Breakfast doesn’t have to be fancy. In fact, there’s growing evidence that a bowl of good old-fashioned oatmeal may be one of the key components to a healthy breakfast.
Several recent studies showed that when children ate instant oatmeal for breakfast, as opposed to cold cereal, or no breakfast at all, they had better memory and attention -- skills that come in handy when studying subjects like math and geography. Scientists think this effect can be linked to the whole grain, high fiber, and protein in oatmeal that, because it digests slowly, supplies the brain with a steady stream of energy.
Whether your child’s cereal is hot or cold, you’ll always want to check the fiber, fat, and sugar content per serving. For example, many kinds of instant oatmeal tend to be heavily processed, leaving it lower in fiber than unprocessed, whole oats.
If your child prefers breakfast bars, be sure to read labels the same way you would cereal labels, noting fat, fiber, and sugar content. Many cereal, granola, and breakfast bars tend to skimp on fiber and instead bulk up on sugar.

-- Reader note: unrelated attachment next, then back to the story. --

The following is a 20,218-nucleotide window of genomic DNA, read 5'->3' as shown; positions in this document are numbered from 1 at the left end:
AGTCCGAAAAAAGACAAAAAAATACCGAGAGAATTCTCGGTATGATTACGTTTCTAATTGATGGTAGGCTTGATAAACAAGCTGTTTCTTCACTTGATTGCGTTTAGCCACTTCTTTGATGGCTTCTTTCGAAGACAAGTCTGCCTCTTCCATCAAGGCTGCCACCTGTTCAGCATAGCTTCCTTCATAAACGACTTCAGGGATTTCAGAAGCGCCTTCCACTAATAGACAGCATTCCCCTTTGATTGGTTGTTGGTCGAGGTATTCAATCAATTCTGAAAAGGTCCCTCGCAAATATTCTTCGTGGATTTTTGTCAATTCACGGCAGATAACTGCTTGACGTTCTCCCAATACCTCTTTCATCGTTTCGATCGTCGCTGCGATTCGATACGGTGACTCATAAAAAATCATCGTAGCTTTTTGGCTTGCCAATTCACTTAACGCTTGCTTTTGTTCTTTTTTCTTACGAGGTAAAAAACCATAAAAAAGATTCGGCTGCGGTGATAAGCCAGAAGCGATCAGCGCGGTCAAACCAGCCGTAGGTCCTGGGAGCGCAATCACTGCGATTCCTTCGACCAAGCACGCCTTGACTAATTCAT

It’s best if sugar or corn syrup is not among the first three ingredients on breakfast foods.
And ideally, your goal should be to get a total of at least 6 grams of fiber at breakfast; your child’s cereal should provide at least 3 grams of fiber per serving.
Hint: If your child’s favorite cereal is low on fiber, try sneaking a couple tablespoons of unprocessed wheat bran into it or try mixing in another cereal that’s high in fiber with your child’s favorites.
From Good Kids, Bad Habits: The RealAge Guide to Raising Healthy Children by Jennifer Trachtenberg.
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